We would like to warmly thank all those people who took part in the research and shared their experiences so openly and enthusiastically. Special thanks to Susie and Jules from Alport UK who have supported the project throughout.
Thank you to advisory panel members who took the time to give advice and feedback on the Topic Summaries. A big thank you to Sara Ryan for her support and buddying throughout; Thu Thuy Phan and Keira Pratt-Boyden for writing some of the biographies and checking transcripts, and Abi McNiven and HERG colleagues for their advice and support.
Richard Bennett - Interview participant
Steve Fry - Interview participant
Susie Gear - Director and Trustee Alport UK
Rachel Lennon - Senior Lecturer and Constant Paediatric Nephrologist
Thu Thuy Phan - Research Assistant, University of Oxford
Helen Salisbury - GP and medical director of project.
Jules Skelding - Trustee and Co-founder Alport UK.
Professor Neil Turner - Professor of Nephrology and Consultant Adult Nephrologist, University of Edinburgh and Edinburgh Royal Infirmary.
Professor Colin Baigent - Professor of Epidemiology and Deputy Director of Clinical Trial Service Unit (CTSU), University of Oxford.
Dr Sara Ryan - Senior Research Lead
Richard Stanton - Consultant Psychiatrist.
Professor Frances Flinter - Prof Frances Flinter is a clinical geneticist with a long standing interest in the genetics of Alport’s syndrome. She has counselled many of the families in the UK who are affected by Alport’s syndrome and her laboratory offers mutation screening looking for alterations in both the X-linked and the autosomal Alport’s genes.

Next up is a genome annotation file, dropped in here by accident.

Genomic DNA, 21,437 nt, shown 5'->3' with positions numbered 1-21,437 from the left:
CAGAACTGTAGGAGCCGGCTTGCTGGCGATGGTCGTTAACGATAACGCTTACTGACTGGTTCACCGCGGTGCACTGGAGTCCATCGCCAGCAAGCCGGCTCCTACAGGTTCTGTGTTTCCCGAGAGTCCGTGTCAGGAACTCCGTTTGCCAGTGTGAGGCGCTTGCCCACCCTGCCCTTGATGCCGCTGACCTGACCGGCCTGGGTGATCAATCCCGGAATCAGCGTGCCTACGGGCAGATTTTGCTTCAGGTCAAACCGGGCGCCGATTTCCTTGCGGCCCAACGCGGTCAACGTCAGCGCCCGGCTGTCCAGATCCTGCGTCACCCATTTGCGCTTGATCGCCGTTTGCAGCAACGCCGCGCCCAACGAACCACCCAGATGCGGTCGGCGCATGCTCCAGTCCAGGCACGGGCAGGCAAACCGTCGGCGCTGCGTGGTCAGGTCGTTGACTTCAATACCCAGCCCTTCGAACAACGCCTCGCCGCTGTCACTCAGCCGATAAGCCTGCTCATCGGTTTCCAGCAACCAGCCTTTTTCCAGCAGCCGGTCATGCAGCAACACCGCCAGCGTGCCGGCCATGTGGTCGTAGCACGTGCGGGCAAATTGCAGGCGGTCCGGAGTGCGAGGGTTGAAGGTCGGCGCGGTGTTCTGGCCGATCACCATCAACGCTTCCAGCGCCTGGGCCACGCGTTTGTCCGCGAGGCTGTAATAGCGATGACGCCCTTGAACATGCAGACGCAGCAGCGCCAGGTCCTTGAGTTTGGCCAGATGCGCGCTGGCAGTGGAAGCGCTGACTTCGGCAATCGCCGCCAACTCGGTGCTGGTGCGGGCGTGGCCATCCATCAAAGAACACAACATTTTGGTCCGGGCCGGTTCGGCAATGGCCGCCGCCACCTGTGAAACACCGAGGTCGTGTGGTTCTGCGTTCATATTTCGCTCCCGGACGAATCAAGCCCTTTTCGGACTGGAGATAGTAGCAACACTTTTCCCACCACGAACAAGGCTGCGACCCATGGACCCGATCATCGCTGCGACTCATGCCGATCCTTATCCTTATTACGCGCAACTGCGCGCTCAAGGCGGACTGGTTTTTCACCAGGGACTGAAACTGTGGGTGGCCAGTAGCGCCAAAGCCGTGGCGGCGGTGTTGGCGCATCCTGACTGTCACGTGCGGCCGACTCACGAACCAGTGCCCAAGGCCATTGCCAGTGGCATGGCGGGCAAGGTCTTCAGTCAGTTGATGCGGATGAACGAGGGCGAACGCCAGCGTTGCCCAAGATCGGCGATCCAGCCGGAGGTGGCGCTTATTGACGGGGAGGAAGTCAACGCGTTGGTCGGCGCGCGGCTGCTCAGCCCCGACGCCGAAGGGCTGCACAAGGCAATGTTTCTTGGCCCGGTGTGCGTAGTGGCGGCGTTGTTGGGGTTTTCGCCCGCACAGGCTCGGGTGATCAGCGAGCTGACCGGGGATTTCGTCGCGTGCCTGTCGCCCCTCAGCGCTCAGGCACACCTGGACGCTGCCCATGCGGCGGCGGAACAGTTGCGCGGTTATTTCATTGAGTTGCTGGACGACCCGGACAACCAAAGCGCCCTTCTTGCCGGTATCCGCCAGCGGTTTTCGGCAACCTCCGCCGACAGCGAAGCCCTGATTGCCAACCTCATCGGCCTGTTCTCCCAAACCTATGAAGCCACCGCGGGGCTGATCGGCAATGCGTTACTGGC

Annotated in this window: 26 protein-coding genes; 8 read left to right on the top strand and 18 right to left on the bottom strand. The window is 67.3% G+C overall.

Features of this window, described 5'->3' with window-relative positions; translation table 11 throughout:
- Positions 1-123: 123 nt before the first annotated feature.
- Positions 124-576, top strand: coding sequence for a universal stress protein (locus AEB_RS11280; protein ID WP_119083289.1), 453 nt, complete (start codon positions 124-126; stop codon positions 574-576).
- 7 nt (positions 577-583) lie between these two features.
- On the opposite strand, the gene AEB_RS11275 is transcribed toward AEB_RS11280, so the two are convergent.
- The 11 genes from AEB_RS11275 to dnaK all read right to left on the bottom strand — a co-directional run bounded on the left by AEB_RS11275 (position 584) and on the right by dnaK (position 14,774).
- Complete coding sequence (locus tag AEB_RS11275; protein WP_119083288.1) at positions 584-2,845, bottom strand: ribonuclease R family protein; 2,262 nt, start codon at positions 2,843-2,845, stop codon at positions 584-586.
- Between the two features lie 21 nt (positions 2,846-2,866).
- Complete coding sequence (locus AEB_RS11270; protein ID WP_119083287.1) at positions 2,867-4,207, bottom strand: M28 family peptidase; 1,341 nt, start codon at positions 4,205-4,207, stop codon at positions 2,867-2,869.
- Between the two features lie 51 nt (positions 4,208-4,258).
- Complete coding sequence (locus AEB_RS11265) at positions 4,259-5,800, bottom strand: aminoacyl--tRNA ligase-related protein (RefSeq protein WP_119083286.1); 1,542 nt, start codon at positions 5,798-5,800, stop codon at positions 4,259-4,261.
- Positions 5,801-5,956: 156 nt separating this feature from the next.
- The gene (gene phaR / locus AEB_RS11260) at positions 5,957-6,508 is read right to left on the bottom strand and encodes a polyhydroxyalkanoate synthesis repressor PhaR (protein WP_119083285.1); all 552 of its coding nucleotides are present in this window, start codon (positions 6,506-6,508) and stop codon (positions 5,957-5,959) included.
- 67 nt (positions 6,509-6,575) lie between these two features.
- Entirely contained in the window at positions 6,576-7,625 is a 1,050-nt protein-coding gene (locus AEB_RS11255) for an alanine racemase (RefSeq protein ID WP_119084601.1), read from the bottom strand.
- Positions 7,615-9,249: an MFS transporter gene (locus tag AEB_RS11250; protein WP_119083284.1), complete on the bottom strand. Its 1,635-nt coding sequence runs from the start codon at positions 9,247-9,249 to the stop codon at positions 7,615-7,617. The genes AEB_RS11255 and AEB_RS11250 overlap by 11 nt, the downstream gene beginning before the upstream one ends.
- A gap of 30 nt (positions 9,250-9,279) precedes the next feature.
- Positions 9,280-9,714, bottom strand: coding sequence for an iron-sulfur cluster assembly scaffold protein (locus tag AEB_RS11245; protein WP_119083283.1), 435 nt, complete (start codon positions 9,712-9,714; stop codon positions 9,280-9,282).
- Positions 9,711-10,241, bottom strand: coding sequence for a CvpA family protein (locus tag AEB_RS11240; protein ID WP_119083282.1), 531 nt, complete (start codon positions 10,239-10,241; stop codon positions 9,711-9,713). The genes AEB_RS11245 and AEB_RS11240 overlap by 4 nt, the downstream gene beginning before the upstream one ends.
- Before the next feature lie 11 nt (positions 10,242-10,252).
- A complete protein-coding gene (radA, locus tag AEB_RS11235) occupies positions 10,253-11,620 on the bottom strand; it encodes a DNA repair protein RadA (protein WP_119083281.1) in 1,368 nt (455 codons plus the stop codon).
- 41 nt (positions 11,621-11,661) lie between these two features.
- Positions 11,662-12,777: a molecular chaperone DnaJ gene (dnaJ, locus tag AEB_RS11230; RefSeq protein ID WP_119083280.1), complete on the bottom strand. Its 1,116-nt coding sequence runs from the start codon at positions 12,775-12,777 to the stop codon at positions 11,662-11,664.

Dr Omar Mahroo - Academic Clinical Lecturer and Consultant, Ophthalmology.
Karen Kanee - Alport Syndrome Patient
In memory of Anthony Whitworth
This project, funded by Alport UK, is dedicated to the memory of Anthony Whitworth. Anthony was diagnosed with Alport Syndrome when he was a boy after it was discovered he had hearing loss and haematuria. Despite having a full life with Alport Syndrome, the accumulation of work, health-related and personal distress contributed to him developing depression and reaching a crisis point. He committed suicide on 13th February 2014. His family love and miss him dearly.
His family would like to see more information and better mental health support for people living with Alport Syndrome and their families, to make sure they get the emotional support when they need it particularly at stressful times in life. They also think that support should focus on schools to make sure that children demonstrating early symptoms of Alport Syndrome don’t fall behind in education.
Looking back, Anthony’s family believe that Alport Syndrome never stopped him from having a full life: he had lots of happy times and experiences with his friends and family. His family feel that without the kindness of the family who donated the kidney Anthony may never have experienced the things he did and they are grateful for the time they had with him.
You can see extracts from our interview with his sister Karen, and mum and dad, Mary and Philip Whitworth throughout the project and see their full story here.